Conrad — Hilton Worldwide has opened the Conrad Xiamen, the brand’s debut in Fujian province. The new property occupies the 37th to 54th floors of the iconic Shimao Straits Tower in Siming’s Central Business District. The hotel has 241 guestrooms and suites, and features five F&B outlets onsite and 21,000 square feet of flexible event space. Amenities include a 24-hour health club, a heated 25-meter indoor swimming pool and the brand’s signature Conrad Spa. For more information, visit conradhotels.com
Indigo — IHG’s boutique hotel brand is contemporary and fresh. The interior décor of the Hotel Indigo Xiamen Harbor is built around motifs inspired by the city’s history as well as colorful paintings of legendary Chinese characters. There is only a small meeting room and there is no swimming pool, but it is a good place to stay if you want modern comfort in the middle of town. Visit ihg.com/hotelindigo for details.
Kempinski Hotel — As soon as you step into the lobby this hotel exudes a sense of grandeur. Under the high ceiling are a cylindrical glass wine cellar and a circular platform for an automatic piano. The property looks out to Yundang Lake and features 460 rooms and suites, including the Kempinski Executive Floors that come with 24-hour butler service. There are five food and beverage options. Find more information at kempinski.com
Le Méridien — This property consists of a lot of green space and villas, making it feel like a world apart. On one side are the slopes of Xianyue Hill, and on the other, you can see Xiamen Bay. Among the hotel’s features are a swimming pool and tennis courts. Each room has a card in the closet that suggests nearby jogging routes. The keycard also gives the guest free access to Gulangyu Piano Museum. Learn more at starwoodhotels.com/lemeridien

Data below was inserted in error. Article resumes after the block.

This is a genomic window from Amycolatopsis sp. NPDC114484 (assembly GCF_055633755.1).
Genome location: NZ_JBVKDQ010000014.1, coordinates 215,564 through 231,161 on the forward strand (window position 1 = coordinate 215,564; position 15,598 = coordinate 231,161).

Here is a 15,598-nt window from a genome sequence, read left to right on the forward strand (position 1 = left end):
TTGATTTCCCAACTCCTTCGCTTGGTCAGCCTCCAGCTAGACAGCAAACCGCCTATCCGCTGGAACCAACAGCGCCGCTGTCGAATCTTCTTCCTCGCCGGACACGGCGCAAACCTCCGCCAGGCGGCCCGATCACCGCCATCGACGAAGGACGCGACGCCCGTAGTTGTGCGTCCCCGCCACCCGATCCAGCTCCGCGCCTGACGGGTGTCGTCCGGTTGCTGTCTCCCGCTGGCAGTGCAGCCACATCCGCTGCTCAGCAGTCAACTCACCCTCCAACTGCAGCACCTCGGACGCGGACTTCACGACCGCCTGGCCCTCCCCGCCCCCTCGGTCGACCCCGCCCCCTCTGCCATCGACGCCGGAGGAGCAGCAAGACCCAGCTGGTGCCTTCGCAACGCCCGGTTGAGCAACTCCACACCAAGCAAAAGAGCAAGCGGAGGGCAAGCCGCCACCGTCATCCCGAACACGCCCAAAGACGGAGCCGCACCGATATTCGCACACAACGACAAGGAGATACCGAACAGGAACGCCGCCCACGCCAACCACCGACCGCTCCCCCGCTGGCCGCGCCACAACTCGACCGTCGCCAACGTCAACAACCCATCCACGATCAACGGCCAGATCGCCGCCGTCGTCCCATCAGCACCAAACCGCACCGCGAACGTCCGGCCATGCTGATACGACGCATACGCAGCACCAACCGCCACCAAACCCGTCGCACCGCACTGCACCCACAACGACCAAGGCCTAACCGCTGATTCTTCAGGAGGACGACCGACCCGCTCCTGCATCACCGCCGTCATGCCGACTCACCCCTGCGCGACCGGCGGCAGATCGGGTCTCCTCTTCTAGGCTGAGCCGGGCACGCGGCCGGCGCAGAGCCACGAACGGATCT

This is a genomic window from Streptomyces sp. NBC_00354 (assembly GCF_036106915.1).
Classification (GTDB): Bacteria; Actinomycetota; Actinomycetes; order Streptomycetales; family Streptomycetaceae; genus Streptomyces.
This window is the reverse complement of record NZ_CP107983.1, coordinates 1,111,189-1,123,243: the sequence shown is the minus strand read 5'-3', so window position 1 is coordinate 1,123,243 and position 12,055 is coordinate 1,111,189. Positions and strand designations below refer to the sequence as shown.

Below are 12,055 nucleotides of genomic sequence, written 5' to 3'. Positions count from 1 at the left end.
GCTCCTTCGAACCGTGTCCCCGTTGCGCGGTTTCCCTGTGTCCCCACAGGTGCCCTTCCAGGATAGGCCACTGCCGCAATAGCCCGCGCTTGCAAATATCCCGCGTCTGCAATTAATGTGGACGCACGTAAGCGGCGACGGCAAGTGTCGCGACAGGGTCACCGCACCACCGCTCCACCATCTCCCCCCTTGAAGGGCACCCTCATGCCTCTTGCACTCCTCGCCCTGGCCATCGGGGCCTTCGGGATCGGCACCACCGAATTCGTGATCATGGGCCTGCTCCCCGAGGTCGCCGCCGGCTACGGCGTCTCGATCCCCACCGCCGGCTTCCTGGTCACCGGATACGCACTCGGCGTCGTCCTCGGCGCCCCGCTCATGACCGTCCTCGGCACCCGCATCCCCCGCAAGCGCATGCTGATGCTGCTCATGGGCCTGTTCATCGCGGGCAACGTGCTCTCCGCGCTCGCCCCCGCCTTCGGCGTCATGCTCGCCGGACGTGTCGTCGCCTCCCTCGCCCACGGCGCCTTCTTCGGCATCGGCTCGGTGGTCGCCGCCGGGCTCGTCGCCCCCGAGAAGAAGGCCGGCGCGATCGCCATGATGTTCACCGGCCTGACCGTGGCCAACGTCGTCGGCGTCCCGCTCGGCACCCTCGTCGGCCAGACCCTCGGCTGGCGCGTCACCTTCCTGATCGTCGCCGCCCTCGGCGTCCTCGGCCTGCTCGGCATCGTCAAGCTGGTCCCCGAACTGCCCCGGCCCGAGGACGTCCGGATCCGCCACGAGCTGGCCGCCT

Marco Polo — This 20-year-old property underwent a thorough renovation a few years ago. The atrium design means that the lobby is visible from most public areas, giving the interior a sense of space. There are no grand chandeliers or opulent details – just a classic property in a central location. The club floor houses a fully equipped private club lounge offering a panoramic view of the city, and among the food and beverage options, Japanese restaurant Shogun offers discerning diners a more than ample choice of sushi, sashimi and teppanyaki. Visit marcopolohotels.com for more information
The Westin — The Westin is located inland near Xiamen City Library and the south gate of Xianyue Park. The property offers club floors and the Heavenly Spa, and there are a variety of food and beverage venues, including contemporary Chinese restaurant Five Zen5es and the cosmopolitan Qba steak and seafood restaurant. The latter also has a great outdoor area where barbecues are held. For details visit starwoodhotels.com/westin